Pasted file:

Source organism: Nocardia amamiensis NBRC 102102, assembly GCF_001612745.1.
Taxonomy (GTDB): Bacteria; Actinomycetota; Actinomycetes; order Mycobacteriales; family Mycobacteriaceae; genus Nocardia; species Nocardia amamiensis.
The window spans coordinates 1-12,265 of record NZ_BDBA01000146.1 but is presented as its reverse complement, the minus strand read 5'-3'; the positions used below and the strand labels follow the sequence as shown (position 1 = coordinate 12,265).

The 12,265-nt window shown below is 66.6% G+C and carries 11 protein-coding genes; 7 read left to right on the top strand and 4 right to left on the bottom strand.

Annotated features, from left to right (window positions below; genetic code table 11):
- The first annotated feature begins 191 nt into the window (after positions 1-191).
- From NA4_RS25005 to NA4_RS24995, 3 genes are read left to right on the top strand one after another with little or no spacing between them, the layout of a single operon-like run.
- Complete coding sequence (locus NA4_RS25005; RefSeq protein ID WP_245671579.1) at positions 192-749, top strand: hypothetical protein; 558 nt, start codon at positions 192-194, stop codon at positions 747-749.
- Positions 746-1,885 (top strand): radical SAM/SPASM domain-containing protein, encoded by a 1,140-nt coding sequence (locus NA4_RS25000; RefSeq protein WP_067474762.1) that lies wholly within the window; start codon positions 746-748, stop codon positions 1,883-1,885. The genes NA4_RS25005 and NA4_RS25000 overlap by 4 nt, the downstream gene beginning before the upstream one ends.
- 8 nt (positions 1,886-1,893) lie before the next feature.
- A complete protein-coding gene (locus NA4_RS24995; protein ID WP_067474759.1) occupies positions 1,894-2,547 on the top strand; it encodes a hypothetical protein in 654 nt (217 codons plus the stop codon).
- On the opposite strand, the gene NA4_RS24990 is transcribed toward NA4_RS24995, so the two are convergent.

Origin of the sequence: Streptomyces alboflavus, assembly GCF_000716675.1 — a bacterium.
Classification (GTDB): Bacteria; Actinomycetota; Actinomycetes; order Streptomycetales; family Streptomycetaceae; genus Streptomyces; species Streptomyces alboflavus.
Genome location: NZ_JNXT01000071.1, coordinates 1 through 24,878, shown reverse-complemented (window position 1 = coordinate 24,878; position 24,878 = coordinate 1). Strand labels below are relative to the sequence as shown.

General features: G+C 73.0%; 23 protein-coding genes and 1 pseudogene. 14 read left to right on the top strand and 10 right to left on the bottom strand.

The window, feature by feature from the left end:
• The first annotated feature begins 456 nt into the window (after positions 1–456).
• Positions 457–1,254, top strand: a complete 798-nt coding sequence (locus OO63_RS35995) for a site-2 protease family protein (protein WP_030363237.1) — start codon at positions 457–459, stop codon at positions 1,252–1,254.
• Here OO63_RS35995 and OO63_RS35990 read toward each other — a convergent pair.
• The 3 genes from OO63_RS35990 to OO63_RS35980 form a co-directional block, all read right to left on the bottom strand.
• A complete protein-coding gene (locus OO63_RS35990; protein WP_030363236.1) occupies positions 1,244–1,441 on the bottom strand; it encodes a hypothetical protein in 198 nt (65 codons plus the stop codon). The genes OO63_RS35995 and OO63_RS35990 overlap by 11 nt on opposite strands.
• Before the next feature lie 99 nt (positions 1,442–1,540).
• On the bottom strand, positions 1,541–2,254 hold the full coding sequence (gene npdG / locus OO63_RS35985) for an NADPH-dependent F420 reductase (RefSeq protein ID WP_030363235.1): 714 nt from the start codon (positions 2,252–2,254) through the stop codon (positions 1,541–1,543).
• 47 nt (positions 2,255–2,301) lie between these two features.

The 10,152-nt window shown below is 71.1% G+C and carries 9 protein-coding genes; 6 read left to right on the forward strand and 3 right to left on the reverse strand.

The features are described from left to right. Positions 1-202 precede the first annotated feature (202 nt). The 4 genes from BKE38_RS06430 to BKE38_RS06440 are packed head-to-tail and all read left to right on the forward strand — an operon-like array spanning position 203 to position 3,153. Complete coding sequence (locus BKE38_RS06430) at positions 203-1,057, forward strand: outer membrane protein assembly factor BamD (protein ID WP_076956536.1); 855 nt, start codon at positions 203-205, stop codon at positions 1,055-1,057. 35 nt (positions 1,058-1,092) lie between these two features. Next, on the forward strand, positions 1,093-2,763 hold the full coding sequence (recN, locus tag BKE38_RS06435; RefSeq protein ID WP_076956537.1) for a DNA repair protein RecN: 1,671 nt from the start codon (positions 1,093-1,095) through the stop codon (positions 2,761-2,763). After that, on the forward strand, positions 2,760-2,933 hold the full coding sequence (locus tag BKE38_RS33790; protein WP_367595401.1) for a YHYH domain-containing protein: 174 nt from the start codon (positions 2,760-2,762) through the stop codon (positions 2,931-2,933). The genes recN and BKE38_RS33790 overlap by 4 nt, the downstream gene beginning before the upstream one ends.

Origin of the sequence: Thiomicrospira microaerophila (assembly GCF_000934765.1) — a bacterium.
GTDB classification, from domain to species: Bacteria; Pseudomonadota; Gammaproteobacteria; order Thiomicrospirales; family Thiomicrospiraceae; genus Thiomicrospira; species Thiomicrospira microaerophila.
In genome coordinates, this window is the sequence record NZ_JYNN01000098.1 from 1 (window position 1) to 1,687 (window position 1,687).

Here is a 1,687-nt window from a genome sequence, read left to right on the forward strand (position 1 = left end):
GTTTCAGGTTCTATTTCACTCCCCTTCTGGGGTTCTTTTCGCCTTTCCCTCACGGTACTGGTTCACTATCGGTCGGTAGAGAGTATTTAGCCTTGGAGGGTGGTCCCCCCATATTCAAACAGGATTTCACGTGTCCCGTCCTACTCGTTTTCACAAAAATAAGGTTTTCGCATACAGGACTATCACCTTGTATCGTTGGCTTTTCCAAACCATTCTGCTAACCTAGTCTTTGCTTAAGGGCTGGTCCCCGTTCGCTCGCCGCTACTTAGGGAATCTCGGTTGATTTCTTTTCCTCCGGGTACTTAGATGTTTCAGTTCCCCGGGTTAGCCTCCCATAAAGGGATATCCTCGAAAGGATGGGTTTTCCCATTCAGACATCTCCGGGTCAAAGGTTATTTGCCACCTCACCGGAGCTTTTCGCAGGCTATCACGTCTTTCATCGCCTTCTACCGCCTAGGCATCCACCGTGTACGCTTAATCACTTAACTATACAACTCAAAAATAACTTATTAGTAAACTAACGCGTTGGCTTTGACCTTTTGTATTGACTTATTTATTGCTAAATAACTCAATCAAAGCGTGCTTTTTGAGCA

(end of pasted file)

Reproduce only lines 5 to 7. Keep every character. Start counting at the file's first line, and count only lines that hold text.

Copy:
Annotated features, from left to right (window positions below; genetic code table 11):
- The first annotated feature begins 191 nt into the window (after positions 1-191).
- From NA4_RS25005 to NA4_RS24995, 3 genes are read left to right on the top strand one after another with little or no spacing between them, the layout of a single operon-like run.